Alternative Methods for Preservation of Traditional Newari Homes

Image of a destroyed home in Nepal-Photo by Sadi Dhakhwa, January 2018.

Photo by Sadi Dhakhwa, January 2018

In April 2015, a 7.8 magnitude earthquake hit Nepal. The earthquake left 9,000 people dead, injured over 21,000 people, and left millions homeless. 

The earthquake and the subsequent aftershocks caused damage to many buildings, including historic sites, temples, and residential buildings. The impact of this quake was devastating, affecting the urban centers of Kathmandu, Patan, Bhaktapur, and the surrounding settlements. Many sought refuge outside in temporary structures made out of tarpaulins on open fields. Those who lost their homes settled into temporary corrugated tin metal sheet housing. These temporary structures exist today, two years after the earthquake, with little progress made toward long-term housing. Many Nepalese returned to their homes, despite the damage and risk of imminent collapse – homeowners use makeshift bracing made out of wood or metal scaffolding to hold their homes together, a technique that does little to support the weight of the structure and places the residents of the house and the public at risk.

While the earthquake destroyed traditional masonry structures in the Kathmandu Valley, newer reinforced concrete buildings stood resilient. As a result, new construction replacing the traditional Newari homes utilizes reinforced concrete and brick infills. However, these methods do not adequately address earthquake resilience; case studies in different parts of the world have demonstrated that concrete buildings do not necessarily decrease death tolls.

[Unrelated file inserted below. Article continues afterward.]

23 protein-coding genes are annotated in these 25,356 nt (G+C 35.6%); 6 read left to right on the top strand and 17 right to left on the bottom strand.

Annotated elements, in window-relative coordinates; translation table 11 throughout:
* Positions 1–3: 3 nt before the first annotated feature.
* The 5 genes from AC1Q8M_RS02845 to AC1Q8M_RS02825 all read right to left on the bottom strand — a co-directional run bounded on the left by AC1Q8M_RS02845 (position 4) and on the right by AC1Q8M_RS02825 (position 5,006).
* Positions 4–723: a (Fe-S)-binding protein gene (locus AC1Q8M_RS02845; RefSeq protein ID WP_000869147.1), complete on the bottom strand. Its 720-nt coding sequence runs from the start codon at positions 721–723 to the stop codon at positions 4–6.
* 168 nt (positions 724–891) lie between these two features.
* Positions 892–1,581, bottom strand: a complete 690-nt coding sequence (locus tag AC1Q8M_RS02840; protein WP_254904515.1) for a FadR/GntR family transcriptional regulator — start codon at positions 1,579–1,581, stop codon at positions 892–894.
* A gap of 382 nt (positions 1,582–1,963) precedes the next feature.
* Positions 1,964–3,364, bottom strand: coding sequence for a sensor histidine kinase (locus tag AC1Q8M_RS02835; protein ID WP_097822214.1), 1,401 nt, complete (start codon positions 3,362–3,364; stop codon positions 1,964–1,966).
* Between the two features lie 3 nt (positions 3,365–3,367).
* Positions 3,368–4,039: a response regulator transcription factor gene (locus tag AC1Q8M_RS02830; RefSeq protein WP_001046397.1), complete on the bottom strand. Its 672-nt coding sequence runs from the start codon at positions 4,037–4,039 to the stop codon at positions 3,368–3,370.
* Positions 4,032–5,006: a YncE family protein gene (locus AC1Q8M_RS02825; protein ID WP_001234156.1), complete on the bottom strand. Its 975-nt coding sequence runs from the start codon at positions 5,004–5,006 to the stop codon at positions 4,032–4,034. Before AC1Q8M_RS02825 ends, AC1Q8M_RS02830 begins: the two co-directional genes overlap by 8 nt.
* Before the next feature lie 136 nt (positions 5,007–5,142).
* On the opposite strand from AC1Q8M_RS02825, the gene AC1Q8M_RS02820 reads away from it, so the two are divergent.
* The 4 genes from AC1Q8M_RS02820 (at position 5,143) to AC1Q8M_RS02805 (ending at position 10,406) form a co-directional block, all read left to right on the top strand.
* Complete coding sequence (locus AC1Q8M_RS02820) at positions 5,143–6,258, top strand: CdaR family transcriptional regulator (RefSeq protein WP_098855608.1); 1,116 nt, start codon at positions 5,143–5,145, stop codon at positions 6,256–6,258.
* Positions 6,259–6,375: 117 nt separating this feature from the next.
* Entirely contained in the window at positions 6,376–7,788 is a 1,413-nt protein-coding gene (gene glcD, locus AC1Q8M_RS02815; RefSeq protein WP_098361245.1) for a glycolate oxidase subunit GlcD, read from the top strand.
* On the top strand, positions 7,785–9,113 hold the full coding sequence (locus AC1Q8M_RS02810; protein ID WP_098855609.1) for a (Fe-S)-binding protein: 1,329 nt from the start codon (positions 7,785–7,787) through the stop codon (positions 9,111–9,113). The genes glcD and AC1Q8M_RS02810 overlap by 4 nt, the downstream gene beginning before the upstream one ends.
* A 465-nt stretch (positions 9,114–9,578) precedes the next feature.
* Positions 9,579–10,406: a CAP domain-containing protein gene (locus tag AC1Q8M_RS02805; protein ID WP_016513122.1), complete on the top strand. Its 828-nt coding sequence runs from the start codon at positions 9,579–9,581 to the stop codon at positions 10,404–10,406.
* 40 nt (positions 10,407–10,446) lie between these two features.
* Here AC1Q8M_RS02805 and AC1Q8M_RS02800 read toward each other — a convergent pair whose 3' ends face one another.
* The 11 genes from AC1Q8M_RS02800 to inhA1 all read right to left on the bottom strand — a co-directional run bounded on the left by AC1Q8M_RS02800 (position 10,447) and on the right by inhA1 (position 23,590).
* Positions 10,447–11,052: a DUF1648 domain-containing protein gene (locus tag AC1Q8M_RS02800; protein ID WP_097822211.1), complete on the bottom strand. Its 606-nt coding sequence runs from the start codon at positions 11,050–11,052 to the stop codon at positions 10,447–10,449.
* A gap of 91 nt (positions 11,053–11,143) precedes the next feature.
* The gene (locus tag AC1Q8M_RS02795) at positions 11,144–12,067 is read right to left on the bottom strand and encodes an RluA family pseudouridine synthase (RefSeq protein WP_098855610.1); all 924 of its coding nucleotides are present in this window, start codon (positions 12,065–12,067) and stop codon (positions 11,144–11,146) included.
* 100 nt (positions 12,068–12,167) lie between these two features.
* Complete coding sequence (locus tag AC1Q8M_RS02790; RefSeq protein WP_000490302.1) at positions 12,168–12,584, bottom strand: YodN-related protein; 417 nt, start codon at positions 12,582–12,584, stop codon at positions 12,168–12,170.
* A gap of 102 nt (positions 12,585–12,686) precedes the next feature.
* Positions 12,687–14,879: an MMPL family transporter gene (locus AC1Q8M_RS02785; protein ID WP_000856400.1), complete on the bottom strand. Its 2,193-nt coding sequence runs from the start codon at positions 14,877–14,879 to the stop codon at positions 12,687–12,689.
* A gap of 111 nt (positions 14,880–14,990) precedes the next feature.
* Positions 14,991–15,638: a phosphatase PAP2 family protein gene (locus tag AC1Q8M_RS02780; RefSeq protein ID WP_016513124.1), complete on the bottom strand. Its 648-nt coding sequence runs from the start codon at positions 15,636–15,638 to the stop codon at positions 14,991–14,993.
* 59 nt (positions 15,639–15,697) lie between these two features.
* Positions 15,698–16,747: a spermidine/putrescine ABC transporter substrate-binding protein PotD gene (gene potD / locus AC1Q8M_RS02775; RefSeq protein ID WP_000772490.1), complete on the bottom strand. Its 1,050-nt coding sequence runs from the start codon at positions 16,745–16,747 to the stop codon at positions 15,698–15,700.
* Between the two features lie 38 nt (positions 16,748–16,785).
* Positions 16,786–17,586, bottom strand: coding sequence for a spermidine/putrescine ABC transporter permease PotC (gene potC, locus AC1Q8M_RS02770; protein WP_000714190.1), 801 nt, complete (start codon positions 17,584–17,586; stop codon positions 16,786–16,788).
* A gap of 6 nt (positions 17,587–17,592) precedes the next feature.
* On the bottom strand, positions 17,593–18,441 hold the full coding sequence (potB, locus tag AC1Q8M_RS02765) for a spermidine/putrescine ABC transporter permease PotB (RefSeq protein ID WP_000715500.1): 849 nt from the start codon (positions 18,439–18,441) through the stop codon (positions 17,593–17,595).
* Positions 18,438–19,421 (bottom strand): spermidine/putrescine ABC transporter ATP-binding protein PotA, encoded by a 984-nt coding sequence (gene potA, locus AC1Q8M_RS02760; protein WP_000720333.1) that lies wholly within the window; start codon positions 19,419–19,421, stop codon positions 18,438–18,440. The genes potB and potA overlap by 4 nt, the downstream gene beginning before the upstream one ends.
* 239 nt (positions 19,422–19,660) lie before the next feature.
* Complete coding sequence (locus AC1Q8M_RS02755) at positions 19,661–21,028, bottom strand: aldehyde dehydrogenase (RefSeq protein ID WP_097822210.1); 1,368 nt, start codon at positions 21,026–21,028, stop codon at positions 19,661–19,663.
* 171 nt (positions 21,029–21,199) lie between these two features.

In Nepal, Sadi Dhakhwa, a graduate student of architecture investigated the damaged traditional Newari housing around the Kathmandu Valley. She visited sites largely affected by the earthquake to examine and document the reconstruction process and other renovation efforts. She also conducted informal interviews with preservation experts tasked with the restoration of heritage sites and other organizations working in the aftermath of the quake. Her thesis aims to identify renovation solutions using traditional materials that are culturally resonant and resilient to earthquakes.

Written by Jessica Scates

  • Student(s): 
    Sadi Dhakhwa (Architecture)
  • Faculty Mentor: 
    Korydon Smith (Architecture)
  • Country of Travel: 
  • Dates of Travel: 
    January 2018 


Images of post-earthquake construction in Napel